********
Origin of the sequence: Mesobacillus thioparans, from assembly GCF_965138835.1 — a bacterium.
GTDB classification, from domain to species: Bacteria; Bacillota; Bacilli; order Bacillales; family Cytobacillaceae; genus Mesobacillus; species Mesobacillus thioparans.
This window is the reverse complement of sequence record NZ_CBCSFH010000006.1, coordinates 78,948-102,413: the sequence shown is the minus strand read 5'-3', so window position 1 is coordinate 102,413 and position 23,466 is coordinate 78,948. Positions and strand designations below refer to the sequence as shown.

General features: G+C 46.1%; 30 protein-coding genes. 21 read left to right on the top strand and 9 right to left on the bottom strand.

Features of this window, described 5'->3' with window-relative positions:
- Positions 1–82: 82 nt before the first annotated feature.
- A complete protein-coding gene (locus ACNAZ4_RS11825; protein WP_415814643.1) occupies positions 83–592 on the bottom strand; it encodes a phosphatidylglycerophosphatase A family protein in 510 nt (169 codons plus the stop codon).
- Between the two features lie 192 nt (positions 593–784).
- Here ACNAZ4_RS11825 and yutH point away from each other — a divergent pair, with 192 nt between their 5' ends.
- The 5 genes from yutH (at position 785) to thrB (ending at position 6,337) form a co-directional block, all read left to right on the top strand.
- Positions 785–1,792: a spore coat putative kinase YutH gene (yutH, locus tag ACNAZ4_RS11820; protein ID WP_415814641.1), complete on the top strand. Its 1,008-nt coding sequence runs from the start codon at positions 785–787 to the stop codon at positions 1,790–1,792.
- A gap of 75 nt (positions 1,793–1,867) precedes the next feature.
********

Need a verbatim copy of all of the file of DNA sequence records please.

Origin of the sequence: Mesobacillus thioparans, from assembly GCF_965138835.1 — a bacterium.
GTDB classification, from domain to species: Bacteria; Bacillota; Bacilli; order Bacillales; family Cytobacillaceae; genus Mesobacillus; species Mesobacillus thioparans.
This window is the reverse complement of sequence record NZ_CBCSFH010000006.1, coordinates 78,948-102,413: the sequence shown is the minus strand read 5'-3', so window position 1 is coordinate 102,413 and position 23,466 is coordinate 78,948. Positions and strand designations below refer to the sequence as shown.

General features: G+C 46.1%; 30 protein-coding genes. 21 read left to right on the top strand and 9 right to left on the bottom strand.

Features of this window, described 5'->3' with window-relative positions:
- Positions 1–82: 82 nt before the first annotated feature.
- A complete protein-coding gene (locus ACNAZ4_RS11825; protein WP_415814643.1) occupies positions 83–592 on the bottom strand; it encodes a phosphatidylglycerophosphatase A family protein in 510 nt (169 codons plus the stop codon).
- Between the two features lie 192 nt (positions 593–784).
- Here ACNAZ4_RS11825 and yutH point away from each other — a divergent pair, with 192 nt between their 5' ends.
- The 5 genes from yutH (at position 785) to thrB (ending at position 6,337) form a co-directional block, all read left to right on the top strand.
- Positions 785–1,792: a spore coat putative kinase YutH gene (yutH, locus tag ACNAZ4_RS11820; protein ID WP_415814641.1), complete on the top strand. Its 1,008-nt coding sequence runs from the start codon at positions 785–787 to the stop codon at positions 1,790–1,792.
- A gap of 75 nt (positions 1,793–1,867) precedes the next feature.